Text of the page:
As we work on maintaining different aspects of our health, one area we need to think about are the different organs in our bodies and how they function individually within the whole of our system. Unless there is a problem, most people don’t think about their organs on a daily basis; they just expect them to be doing their jobs and functioning normally. However, if we are abusing our bodies through inadequate nutrition or undue stress, we may be accumulating damage to our organs that, if it is prolonged and unchecked, can lead to irreversible changes.
That being said, most people don’t think about their kidneys regularly unless they are diabetic or feel low back pain and think it may be their kidneys if there was no physical injury. But our kidneys are working hard for us every day, filtering our blood, removing waste products, balancing our minerals and regulating our body water content. Quite a bit of work when you think about it actually! Therefore, it is important to make sure that we give the kidneys the help they need to allow them to do their job properly.
The easiest way is to ensure that you are drinking plenty of clean, pure water. In practice, we find that many people are chronically dehydrated from a combination of both poor water intake and excessive loss from overconsumption of caffeine and alcohol. For the latter, both of those act as diuretics in the body and cause us to lose more water than we should. (The main reason you have a headache after a night of excessive drinking is because you are suffering from the effects of dehydration. Remember all those trips to the restroom?)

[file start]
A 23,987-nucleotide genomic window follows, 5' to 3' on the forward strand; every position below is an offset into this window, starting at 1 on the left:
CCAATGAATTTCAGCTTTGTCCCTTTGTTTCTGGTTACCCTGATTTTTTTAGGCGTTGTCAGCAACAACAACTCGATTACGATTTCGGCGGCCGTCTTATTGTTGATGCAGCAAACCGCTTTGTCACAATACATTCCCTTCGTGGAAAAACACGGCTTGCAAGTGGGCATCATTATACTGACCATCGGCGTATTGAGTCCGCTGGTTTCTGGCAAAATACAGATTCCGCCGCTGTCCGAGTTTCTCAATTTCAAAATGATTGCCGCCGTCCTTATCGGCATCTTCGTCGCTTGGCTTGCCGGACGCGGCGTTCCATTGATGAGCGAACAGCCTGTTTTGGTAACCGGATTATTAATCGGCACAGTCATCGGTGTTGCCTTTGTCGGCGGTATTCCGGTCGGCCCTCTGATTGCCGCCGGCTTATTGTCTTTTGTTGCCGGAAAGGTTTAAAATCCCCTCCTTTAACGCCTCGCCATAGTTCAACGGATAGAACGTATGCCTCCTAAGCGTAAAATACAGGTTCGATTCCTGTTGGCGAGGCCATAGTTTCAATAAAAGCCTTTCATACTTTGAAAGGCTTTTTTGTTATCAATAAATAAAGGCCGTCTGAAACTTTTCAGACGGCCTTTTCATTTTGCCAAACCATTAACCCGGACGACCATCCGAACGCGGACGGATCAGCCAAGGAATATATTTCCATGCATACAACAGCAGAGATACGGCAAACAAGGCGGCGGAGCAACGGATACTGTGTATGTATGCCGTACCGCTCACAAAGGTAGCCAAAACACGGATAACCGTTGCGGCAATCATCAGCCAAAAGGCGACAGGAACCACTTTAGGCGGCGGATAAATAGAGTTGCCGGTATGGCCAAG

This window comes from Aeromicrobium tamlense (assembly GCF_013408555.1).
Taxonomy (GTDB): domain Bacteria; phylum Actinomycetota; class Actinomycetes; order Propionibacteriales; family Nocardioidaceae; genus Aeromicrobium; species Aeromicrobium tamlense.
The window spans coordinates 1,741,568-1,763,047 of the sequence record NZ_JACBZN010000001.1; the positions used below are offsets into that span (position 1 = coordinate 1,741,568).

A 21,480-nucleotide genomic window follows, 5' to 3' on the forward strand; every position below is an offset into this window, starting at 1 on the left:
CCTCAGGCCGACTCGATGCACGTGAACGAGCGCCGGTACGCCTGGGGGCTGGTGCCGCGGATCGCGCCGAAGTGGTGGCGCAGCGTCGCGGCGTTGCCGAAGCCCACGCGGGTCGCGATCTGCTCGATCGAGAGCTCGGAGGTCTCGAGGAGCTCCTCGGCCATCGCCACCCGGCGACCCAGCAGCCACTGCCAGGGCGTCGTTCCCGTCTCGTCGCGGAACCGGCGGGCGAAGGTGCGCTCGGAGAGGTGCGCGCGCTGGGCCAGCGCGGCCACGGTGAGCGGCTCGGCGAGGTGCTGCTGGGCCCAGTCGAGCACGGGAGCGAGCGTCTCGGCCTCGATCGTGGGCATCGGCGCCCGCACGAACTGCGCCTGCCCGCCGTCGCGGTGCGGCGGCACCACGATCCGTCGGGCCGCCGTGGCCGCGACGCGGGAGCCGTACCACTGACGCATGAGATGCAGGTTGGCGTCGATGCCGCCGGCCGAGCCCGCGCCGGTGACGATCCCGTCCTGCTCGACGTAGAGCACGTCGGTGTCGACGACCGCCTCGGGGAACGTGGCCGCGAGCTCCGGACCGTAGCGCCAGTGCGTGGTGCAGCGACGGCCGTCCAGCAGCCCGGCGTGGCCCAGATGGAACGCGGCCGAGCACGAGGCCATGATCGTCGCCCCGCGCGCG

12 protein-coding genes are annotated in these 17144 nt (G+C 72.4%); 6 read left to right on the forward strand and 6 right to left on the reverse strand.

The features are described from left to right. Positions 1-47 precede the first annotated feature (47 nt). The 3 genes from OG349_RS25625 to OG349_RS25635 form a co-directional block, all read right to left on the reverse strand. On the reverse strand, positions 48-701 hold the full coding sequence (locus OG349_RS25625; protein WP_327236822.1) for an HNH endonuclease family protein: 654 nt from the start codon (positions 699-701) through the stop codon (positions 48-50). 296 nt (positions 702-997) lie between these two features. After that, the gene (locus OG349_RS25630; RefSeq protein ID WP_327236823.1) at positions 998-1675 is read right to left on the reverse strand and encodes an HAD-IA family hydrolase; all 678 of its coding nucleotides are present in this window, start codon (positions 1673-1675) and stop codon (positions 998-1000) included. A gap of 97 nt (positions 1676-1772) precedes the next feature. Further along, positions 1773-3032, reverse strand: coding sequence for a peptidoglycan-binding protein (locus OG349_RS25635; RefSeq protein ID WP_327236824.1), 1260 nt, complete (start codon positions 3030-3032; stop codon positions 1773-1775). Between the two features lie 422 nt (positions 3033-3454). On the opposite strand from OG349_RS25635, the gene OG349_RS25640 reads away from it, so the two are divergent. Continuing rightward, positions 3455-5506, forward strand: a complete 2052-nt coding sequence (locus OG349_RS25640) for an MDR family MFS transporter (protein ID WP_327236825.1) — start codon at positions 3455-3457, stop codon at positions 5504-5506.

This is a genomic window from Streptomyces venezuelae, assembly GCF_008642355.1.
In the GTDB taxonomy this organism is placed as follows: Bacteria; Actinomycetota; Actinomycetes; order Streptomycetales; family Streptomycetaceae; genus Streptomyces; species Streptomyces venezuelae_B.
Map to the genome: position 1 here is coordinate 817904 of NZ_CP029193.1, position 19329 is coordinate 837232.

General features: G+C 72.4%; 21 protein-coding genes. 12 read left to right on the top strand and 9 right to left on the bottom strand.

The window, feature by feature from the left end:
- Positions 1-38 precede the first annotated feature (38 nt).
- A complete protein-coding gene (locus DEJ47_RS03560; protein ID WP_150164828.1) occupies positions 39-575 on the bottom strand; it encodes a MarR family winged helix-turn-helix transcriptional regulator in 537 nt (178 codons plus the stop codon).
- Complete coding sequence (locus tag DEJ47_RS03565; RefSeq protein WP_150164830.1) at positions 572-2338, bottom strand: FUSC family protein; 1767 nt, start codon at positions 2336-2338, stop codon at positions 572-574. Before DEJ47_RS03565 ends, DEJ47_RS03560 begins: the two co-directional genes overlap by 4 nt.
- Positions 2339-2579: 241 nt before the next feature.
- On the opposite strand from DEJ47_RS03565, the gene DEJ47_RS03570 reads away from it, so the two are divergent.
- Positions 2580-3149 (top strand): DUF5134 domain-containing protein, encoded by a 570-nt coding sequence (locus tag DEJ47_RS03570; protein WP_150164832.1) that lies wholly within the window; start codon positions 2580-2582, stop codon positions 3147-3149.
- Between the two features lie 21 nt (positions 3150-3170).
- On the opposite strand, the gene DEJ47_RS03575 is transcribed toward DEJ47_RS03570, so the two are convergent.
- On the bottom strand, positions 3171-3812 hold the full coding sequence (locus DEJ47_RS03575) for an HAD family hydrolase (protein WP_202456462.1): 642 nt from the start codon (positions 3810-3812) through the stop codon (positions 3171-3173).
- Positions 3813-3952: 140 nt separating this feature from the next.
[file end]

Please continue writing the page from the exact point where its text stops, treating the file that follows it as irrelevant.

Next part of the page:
On average, most people should be aiming for a water intake based on their weight. Divide your body weight (in pounds) in half, and this number should be the minimum amount of ounces you need to be drinking each day. I say minimum because if you are sweating at the gym or outside in the sun, your requirements will be even higher. And as was mentioned above, drinks like tea, coffee, wine and beer will increase your need for extra water to minimize their dehydrating effects.
It may also be wise to make sure that you are not consuming an excessive amount of protein. When you consume too much protein, your body must remove more nitrogen waste products (urea) from your blood, which stresses your kidneys. Chronic dehydration can result. As an estimate, the average non-athlete individual may only need a half gram of protein per pound of lean body weight. The key there is LEAN body weight, not your total weight, as fat cells do not need protein to be sustained. In order to find your lean mass, you need to have your body fat percentage measured (this is not the same as your BMI which only compares your weight to your height and is pretty much useless). Once you know your body fat in pounds, subtract that from your total weight and you will have your lean mass that will determine your protein requirements.
As always, these are general recommendations that apply to the “average” population and it is always best to consult with a health professional if you are having any concerns or symptoms. Common signs of kidney problems include frequent urination, problems urinating, pain or burning sensation during urination and constant thirst. Poor kidney function is also associated with a number of other serious health problems, including diabetes, hypertension, and heart disease. If you do have any concerns, please call our office to schedule an appointment with one of doctors for further evaluation.